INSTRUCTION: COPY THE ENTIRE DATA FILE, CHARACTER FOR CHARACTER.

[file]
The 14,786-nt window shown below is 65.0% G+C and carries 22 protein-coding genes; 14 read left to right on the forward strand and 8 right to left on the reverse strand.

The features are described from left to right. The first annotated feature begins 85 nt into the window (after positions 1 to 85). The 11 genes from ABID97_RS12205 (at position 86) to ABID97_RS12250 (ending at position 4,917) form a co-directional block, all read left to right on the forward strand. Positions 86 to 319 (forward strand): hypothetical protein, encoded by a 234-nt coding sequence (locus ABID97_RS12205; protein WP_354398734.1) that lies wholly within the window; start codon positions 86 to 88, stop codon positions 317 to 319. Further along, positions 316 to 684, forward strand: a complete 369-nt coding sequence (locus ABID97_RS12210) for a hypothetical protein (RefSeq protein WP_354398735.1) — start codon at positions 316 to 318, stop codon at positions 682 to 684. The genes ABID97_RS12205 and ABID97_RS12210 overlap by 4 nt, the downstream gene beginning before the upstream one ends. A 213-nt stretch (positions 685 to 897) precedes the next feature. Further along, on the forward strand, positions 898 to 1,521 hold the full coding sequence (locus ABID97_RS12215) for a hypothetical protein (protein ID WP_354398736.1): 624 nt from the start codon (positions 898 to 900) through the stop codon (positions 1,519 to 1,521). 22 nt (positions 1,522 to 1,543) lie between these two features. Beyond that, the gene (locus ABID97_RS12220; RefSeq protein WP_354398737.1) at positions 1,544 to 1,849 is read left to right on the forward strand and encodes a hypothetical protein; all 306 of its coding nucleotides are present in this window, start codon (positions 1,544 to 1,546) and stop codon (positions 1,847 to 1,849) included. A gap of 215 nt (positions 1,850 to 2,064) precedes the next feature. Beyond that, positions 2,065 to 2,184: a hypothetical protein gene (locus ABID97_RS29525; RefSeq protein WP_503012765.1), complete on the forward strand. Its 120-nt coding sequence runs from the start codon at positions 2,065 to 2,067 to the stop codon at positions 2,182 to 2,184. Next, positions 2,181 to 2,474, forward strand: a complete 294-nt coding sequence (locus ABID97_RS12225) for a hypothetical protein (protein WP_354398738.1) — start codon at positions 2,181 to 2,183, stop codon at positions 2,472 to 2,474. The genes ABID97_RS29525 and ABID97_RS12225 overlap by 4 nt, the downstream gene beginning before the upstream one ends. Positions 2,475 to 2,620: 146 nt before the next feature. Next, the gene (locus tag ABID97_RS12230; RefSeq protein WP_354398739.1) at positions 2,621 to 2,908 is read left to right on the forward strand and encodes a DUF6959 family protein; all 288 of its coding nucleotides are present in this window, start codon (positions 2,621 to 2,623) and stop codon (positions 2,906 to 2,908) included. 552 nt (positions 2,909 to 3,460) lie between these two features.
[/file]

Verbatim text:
The 14,786-nt window shown below is 65.0% G+C and carries 22 protein-coding genes; 14 read left to right on the forward strand and 8 right to left on the reverse strand.

The features are described from left to right. The first annotated feature begins 85 nt into the window (after positions 1 to 85). The 11 genes from ABID97_RS12205 (at position 86) to ABID97_RS12250 (ending at position 4,917) form a co-directional block, all read left to right on the forward strand. Positions 86 to 319 (forward strand): hypothetical protein, encoded by a 234-nt coding sequence (locus ABID97_RS12205; protein WP_354398734.1) that lies wholly within the window; start codon positions 86 to 88, stop codon positions 317 to 319. Further along, positions 316 to 684, forward strand: a complete 369-nt coding sequence (locus ABID97_RS12210) for a hypothetical protein (RefSeq protein WP_354398735.1) — start codon at positions 316 to 318, stop codon at positions 682 to 684. The genes ABID97_RS12205 and ABID97_RS12210 overlap by 4 nt, the downstream gene beginning before the upstream one ends. A 213-nt stretch (positions 685 to 897) precedes the next feature. Further along, on the forward strand, positions 898 to 1,521 hold the full coding sequence (locus ABID97_RS12215) for a hypothetical protein (protein ID WP_354398736.1): 624 nt from the start codon (positions 898 to 900) through the stop codon (positions 1,519 to 1,521). 22 nt (positions 1,522 to 1,543) lie between these two features. Beyond that, the gene (locus ABID97_RS12220; RefSeq protein WP_354398737.1) at positions 1,544 to 1,849 is read left to right on the forward strand and encodes a hypothetical protein; all 306 of its coding nucleotides are present in this window, start codon (positions 1,544 to 1,546) and stop codon (positions 1,847 to 1,849) included. A gap of 215 nt (positions 1,850 to 2,064) precedes the next feature. Beyond that, positions 2,065 to 2,184: a hypothetical protein gene (locus ABID97_RS29525; RefSeq protein WP_503012765.1), complete on the forward strand. Its 120-nt coding sequence runs from the start codon at positions 2,065 to 2,067 to the stop codon at positions 2,182 to 2,184. Next, positions 2,181 to 2,474, forward strand: a complete 294-nt coding sequence (locus ABID97_RS12225) for a hypothetical protein (protein WP_354398738.1) — start codon at positions 2,181 to 2,183, stop codon at positions 2,472 to 2,474. The genes ABID97_RS29525 and ABID97_RS12225 overlap by 4 nt, the downstream gene beginning before the upstream one ends. Positions 2,475 to 2,620: 146 nt before the next feature. Next, the gene (locus tag ABID97_RS12230; RefSeq protein WP_354398739.1) at positions 2,621 to 2,908 is read left to right on the forward strand and encodes a DUF6959 family protein; all 288 of its coding nucleotides are present in this window, start codon (positions 2,621 to 2,623) and stop codon (positions 2,906 to 2,908) included. 552 nt (positions 2,909 to 3,460) lie between these two features.